Jeff comes forward to congratulate Bob on behalf of the friars. “It’s certainly clear you have earned the respect, admiration and affection of your peers, your superiors and subordinates,” he says. “I’d like to think that your effectiveness as a leader is due in part to your Franciscan training.” There is laughter. “I think your leadership has been formed by Franciscan values and Franciscan spirit….You certainly have lived more than most of us our Franciscan vow of itinerary.” More laughter. “For years you’ve been known by many titles….We friars are also very happy that you carry the title of friar and that you are our brother. You have represented us so well, and your Franciscan community is immensely proud to endorse you in your continuing service on behalf of the Gospel. You have given yourself and served with dignity. We could not be more proud.”
Jeff attaches the official retirement pin to Bob’s lapel, and he is introduced as, “Chaplain, Col. Robert Bruno, United States Air Force, Retired.”
When it’s his turn to speak, Bob confesses, “I learned a long time ago I’m not the sharpest knife in the drawer….how I’ve accomplished this is a leadership of collaboration.” He recognizes his staff, “the most awesome team in the Air Force in the United States. Nothing happens apart from a team. Nobody does things on their own.”
He thanks his family and friends for being here. “This is all brand new to them,” he says. “I can’t tell you how many of these I’ve been to over the years, and all of a sudden, it’s yours.”
Following a reception in the Academy’s Arnold Hall Ballroom, Jeff and Kenan head outdoors with other guests for photos which, Bob insists, must be taken with mountains in the background. There is much scrambling – “Now take one with this camera” – as they enter and exit the photo frame. Finally they assemble for a group shot that dissolves into giddiness before they part ways, vowing to stay in touch.
“I was thinking of how very proud I was to be his cousin,” says Dorean, “how proud his mom and dad would be. I thought, he’s leaving the Air Force, but he’s still ours."
The Cave and the Light: Plato Versus Aristotle, and the Struggle for the Soul of Western Civilization
Do you find philosophy obfuscating?ﾠ Well, here is a book that is enlightening, lucid and readable, filled with modern examples and implications.ﾠ While I did not excel as a student of philosophy, despite the best of teachers, e.g., Fr. Paul Desch, as I read this book I found myself saying “ah huh, yeah, OK, now I get it”.ﾠ Perhaps it’s the wisdom of old age (?), or just the fact that the book is well-written.ﾠ Nonetheless the author, after giving a short
course on Socrates, Plato, and Aristotle, traces their influence on subsequent generations of philosophers, teachers, mathematicians, scientists and theologians down through the centuries in Western civilization.ﾠ It is an illuminating historical journey that has opened for me new insights and understanding on how we got where we are.ﾠ It is a worthy read that merits your thought and time.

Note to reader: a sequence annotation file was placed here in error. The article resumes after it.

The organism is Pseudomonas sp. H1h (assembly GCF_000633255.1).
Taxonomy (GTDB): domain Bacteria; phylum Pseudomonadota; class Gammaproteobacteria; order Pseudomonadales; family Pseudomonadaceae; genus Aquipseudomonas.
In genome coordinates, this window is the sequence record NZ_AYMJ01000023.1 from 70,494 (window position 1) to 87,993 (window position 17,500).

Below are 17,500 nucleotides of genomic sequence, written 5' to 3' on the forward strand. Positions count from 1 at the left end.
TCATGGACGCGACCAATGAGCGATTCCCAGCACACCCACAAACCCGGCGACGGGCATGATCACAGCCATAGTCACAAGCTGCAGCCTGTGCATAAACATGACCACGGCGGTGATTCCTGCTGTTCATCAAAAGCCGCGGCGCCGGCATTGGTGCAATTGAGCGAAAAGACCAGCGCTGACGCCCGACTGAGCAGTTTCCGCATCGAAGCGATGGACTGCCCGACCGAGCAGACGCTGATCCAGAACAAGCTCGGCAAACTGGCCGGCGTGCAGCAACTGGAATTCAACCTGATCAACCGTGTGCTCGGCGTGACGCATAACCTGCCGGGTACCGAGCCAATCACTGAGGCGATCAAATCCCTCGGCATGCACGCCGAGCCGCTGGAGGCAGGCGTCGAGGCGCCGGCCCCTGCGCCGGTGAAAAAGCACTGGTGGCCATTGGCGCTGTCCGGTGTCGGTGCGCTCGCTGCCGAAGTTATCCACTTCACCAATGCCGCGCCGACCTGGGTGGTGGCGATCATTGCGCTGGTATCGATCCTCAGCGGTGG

– Fr. Michael Chowning, OFM
BY BR. AL MASCIA, OFM
At the very first Duns Scotus Friary chapter, after the big one at St. Meinrad, Br. Michael Radomski, Fr. Alex Kratz and I spent time discussing the recently passed JPIC proposal. What two new ecologically preferable practices could we undertake as a friary, we wondered? Along with Song and Spirit we already compost and recycle. We do our best to remember to bring reusable shopping bags when going to the market. And we only purchase and use CFL light bulbs.
Well, after a bit of quixotic dialogue, and yes, we discussed the possibility of windmills, we settled on a couple of somewhat less ambitious initiatives. You see, Michigan is one of the states in the country belonging to a network called “Interfaith Power & Light” whose mission is: “Promoting energy efficiency in faith communities through education, advocacy and action.” And so it was decided that our first new initiative would be to pay the annual fee of $50 and become an active member of the Michigan chapter!
By simply doing this we will now be receiving relevant newsletters, e-mails, “how to” DVDs, free admission to workshops as well as discounted access to a variety of local, eco-friendly vendors and manufacturers! Not wanting to let ourselves “off the hook” too quickly, however, we decided that our second “new” initiative would be to only purchase household cleaning supplies and paper products from the vendors recommended by the organization that we were now cardholding, dues-paying members of!
Oh, by the way, should we ever consider installing windmills or, for that matter, roof-top solar panels here at 2599 Harvard Road, “Michigan Interfaith Power & Light” says they’ll be there to help!
Today’s first reading spoke of Elijah being taken up “in a whirlwind.”ﾠ I feel like I have been caught up in a whirlwind, too.ﾠ At the end of Chapter, we began a rather discombobulated Congressus, schedule-wise.ﾠ Due to previous commitments of those elected, we held the Congressus on various days over a week and a half.ﾠ In fact, because there were still some loose ends, we did not officially close the congress until lunch after Fr. Richard Goodin’s ordination!ﾠ In addition to the ordination festivities, I also participated in the departure ceremony at St. Mary of Lourdes in Metamora, Ill., and Fr. Bob Bruno’s military retirement at the Air Force Academy in Colorado Springs, Colorado.ﾠ This week the Council met with the boards of our Sponsored Ministries.ﾠ This weekend I will speaking for the missions at three parishes north of Dayton, Ohio.ﾠ I am not complaining; we are all busy and I would rather be busy than bored, but I am looking forward to some down time after the 4th of July. I remember our Visitator, Fr. Francisco, telling us how important it is to “push the pause button” every once in a while.ﾠ I’m ready and willing!ﾠ I hope the summer will provide each and all of us with some time for rest, renewal, and relaxation.ﾠ Happy summer!
— Fr. Jeff Scheeler, OFM
2014 • Third Quarter
2014 • Fourth Quarter
2015 • First Quarter
2015 • Second Quarter
2015 • Third Quarter
2015 • Fourth Quarter
2016 • First Quarter